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Although our one-way society of mass production, mass consumption, and mass disposal has brought affluence and convenience to our lives, it has brought about various problems such as the creation of massive amounts of refuse, illegal dumping and concern about the depletion of natural resources. To resolve these issues we must first review how companies manage their businesses as well as our social and economic systems, and shift to a closed loop society.
In an effort to realize a future with closed loop recycling, the NTT Group promotes the 3Rs (reduce, reuse, and recycle), working to reduce the amount of materials consumed by our business activities and reuse or recycle the resources that are consumed.
We will shift from a one-time use consumption-oriented company to a recycling-oriented one. We will promote the effective use of resources throughout the entire life cycle of products and systems, from procurement to use and disposal.
Promoting the 3Rs (reduce, reuse, and recycle), working to reduce the amount of materials consumed by our business activities and reuse or recycle the resources that are consumed
99% or higher
FY2030: Recycling ratio of disposed waste generated by the NTT Group
The NTT Group has established a target for achieving a 99% or higher recycling ratio of disposed waste generated by the NTT Group by fiscal 2030.
We require a large amount of resources in order to sustain our business operations and provide various services including information communication. This is why we have set a target to contribute to both the avoidance of business continuity risks and achievement of closed loop recycling.
In fiscal 2020, the recycling ratio of disposed waste was 98.4%. We will continue to work hard to promote the 3Rs toward our goal of 99% or higher. Regarding decommissioned telecommunications equipment, we have achieved zero emissions (1% or lower final disposal ratio of waste) for 17 consecutive years since fiscal 2004.
The NTT Group owns various types of telecommunications equipment and related items including telephone poles, switching equipment, communications cables, public telephone booths, and public telephones. These are decommissioned and disposed of when they reach the end of their service life or are replaced during system upgrades for new services and so forth. We promote the reuse, or recycling, of telecommunications equipment within the NTT Group; for example: recycling concrete waste from discarded concrete poles as road building material. Public telephone booths and public telephones are taken to a specialized intermediate treatment plant, where parts of the booths are sorted into aluminum, stainless steel, glass, and plastic. Similarly, the baseboards, copper wires, and various plastics in the public telephones are meticulously sorted. They are then sent to a recycling plant to become recycled materials such as rare metals, copper, and pellets. The recycling rate there is reflected in the precision, as a result of careful hand sorting, at the intermediate treatment plant. To prevent the inappropriate treatment of the materials, such as illegal dumping, NTT East collaborated with NTT-ME to construct a system that uses GPS and photography to confirm proper disposal from the site of discharge to the disposal plant.
Since 1998, NTT DOCOMO has collected used mobile phones from customers at its approximately 2,300 docomo shops throughout Japan, and through various events. Containing gold, silver, copper, palladium, and other metals, mobile phones could be regarded as a valuable recycling resource in Japan with its paucity of mineral resources.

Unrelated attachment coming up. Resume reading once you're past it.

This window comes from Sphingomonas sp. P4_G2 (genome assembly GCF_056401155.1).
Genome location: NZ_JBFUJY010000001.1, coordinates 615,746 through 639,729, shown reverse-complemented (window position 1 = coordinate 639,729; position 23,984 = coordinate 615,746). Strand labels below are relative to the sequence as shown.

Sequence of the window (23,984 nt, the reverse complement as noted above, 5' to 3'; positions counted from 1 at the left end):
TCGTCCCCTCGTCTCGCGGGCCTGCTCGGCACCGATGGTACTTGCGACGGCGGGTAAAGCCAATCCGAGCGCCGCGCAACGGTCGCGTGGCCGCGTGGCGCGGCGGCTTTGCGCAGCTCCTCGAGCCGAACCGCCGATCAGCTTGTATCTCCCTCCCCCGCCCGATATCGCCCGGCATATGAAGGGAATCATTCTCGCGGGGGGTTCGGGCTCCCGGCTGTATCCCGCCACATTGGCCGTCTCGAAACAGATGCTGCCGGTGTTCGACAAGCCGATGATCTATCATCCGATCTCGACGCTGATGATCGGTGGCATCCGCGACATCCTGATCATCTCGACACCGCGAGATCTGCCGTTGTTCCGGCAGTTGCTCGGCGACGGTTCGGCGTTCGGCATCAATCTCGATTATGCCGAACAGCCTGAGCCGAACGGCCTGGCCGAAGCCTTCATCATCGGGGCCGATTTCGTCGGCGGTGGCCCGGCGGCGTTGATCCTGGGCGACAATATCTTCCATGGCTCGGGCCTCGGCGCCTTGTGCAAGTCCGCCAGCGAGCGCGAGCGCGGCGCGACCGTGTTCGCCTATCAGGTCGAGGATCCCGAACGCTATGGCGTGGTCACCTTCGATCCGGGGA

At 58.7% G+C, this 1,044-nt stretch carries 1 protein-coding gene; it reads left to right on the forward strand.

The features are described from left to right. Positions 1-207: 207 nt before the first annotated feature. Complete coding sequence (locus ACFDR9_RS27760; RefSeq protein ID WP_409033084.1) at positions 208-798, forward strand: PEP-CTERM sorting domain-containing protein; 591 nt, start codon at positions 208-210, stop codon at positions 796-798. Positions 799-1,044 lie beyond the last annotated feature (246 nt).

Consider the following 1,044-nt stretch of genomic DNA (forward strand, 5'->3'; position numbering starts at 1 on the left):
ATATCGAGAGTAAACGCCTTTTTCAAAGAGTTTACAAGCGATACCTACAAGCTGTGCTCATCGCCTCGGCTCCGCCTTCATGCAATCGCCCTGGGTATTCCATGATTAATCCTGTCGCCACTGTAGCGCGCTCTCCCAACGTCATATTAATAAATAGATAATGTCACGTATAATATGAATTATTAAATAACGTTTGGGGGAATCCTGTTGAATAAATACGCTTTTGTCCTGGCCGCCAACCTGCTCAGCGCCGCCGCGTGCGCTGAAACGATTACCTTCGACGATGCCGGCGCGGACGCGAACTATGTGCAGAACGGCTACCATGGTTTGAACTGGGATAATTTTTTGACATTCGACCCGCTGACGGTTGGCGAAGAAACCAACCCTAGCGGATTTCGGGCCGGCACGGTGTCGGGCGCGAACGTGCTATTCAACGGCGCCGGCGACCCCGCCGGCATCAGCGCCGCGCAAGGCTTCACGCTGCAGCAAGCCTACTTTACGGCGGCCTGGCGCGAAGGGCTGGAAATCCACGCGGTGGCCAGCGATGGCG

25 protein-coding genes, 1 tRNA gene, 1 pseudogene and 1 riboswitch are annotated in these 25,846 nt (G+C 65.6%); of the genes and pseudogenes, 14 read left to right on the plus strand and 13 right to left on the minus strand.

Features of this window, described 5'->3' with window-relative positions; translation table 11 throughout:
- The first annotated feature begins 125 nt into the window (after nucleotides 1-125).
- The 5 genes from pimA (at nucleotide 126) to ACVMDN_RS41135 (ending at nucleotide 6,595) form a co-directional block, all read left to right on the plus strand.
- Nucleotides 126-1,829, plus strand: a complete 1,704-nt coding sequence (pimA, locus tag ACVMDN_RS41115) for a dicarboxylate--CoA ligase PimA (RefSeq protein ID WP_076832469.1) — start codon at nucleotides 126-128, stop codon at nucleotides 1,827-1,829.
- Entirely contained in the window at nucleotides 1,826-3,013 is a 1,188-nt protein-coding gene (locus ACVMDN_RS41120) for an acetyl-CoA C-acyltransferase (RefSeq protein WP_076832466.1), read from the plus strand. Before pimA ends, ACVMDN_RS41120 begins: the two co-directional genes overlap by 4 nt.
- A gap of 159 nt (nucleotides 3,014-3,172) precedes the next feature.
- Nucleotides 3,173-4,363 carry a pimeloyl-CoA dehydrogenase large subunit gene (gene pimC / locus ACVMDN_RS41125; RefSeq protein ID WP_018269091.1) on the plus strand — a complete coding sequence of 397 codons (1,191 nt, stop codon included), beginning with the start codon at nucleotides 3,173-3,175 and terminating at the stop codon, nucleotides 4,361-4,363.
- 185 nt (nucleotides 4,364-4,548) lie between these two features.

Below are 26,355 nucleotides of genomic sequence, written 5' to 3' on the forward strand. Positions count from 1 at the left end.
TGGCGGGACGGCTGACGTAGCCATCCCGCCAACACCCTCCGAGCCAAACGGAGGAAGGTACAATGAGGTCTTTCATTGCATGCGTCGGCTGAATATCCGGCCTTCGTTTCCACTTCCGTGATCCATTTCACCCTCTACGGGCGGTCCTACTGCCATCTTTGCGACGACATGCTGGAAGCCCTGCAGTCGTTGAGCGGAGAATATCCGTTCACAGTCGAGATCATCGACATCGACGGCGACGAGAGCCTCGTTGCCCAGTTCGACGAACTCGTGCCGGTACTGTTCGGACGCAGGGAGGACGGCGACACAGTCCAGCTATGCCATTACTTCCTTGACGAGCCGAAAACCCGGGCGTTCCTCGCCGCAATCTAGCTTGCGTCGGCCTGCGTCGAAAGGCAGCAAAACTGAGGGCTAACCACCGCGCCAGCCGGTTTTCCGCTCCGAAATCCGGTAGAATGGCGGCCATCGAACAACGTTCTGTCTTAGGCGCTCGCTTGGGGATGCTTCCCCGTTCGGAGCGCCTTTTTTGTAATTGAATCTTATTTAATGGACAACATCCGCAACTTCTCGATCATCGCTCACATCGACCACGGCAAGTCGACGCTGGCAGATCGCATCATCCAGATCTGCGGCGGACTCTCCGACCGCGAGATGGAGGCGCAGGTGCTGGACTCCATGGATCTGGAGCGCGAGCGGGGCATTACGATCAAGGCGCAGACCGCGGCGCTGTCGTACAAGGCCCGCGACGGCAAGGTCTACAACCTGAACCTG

1. In fiscal 2020, we collected about 3.09 million*1 mobi le phones, br inging our cumulative total to 118.32 million units collected.
2. In fiscal 2011, the company introduced a new recycling process for pyrolyzing any plastic used in mobile phones to turn it into oil for use as a fuel, after which gold, silver, and other metals are recovered from the residues of this process.
April 1, 2017 to March 31, 2019
Collected by NTT DOCOMO (collection of mobile phones)
Approx. 6.21 million units
(equivalent to 5,000 gold, silver, and bronze medals)
Collected by participating municipalities around Japan
(collection of small household appliances including mobile phones)
Approx. 78,985 tons
Held in Japan for the first time in 56 years, the 2020 Summer Olympics and Paralympics featured 55 different sports events, far exceeding the 29 types at the 1964 Summer Olympics and Paralympics held in Tokyo in 1964. Hopes were high for the Japanese team to win an impressive medal haul. The Tokyo Organising Committee of the Olympic and Paralympic Games kicked off the "Tokyo 2020 Medal Project--Making medals using urban mines" citizenparticipatory project from April 2017. Medals were made using gold, silver, and copper metals recycled from discarded electronic devices, including mobile phones and other small household appliances. Used mobile phones were collected at DOCOMO shops throughout the country, with existing recycling processes used to assist with the project.
In 2017, the number of households using mobile devices as telecommunications equipment was 94.8%. Of this figure, smartphones made up 75.1%*1, exceeding that of personal computers. As information devices that are essential for day-todaylife, results of a consumer trend survey indicate that people upgraded their mobile phones every four or so years. This was the first project of its kind in the world that aimed to achieve a 100% recycling rate for used mobile phones and other small household appliances, so that they can be remade into medals as part of a recycling program for these valuable resources.